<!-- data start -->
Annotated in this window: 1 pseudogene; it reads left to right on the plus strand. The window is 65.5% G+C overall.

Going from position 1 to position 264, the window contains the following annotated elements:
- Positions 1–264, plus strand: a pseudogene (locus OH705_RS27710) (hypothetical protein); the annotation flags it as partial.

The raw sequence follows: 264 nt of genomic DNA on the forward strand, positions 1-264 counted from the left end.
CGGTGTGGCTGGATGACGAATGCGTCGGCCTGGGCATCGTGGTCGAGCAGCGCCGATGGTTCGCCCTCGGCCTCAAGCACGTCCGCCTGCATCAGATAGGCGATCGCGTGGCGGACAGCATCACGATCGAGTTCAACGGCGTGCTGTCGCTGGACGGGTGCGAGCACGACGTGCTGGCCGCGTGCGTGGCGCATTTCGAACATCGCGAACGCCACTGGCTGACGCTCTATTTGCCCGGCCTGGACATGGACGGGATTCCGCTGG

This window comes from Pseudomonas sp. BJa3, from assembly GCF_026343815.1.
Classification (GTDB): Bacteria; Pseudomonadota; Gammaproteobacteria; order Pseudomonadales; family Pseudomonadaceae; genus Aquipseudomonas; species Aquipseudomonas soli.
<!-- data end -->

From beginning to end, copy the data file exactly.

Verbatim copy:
Annotated in this window: 1 pseudogene; it reads left to right on the plus strand. The window is 65.5% G+C overall.

Going from position 1 to position 264, the window contains the following annotated elements:
- Positions 1–264, plus strand: a pseudogene (locus OH705_RS27710) (hypothetical protein); the annotation flags it as partial.

The raw sequence follows: 264 nt of genomic DNA on the forward strand, positions 1-264 counted from the left end.
CGGTGTGGCTGGATGACGAATGCGTCGGCCTGGGCATCGTGGTCGAGCAGCGCCGATGGTTCGCCCTCGGCCTCAAGCACGTCCGCCTGCATCAGATAGGCGATCGCGTGGCGGACAGCATCACGATCGAGTTCAACGGCGTGCTGTCGCTGGACGGGTGCGAGCACGACGTGCTGGCCGCGTGCGTGGCGCATTTCGAACATCGCGAACGCCACTGGCTGACGCTCTATTTGCCCGGCCTGGACATGGACGGGATTCCGCTGG

This window comes from Pseudomonas sp. BJa3, from assembly GCF_026343815.1.
Classification (GTDB): Bacteria; Pseudomonadota; Gammaproteobacteria; order Pseudomonadales; family Pseudomonadaceae; genus Aquipseudomonas; species Aquipseudomonas soli.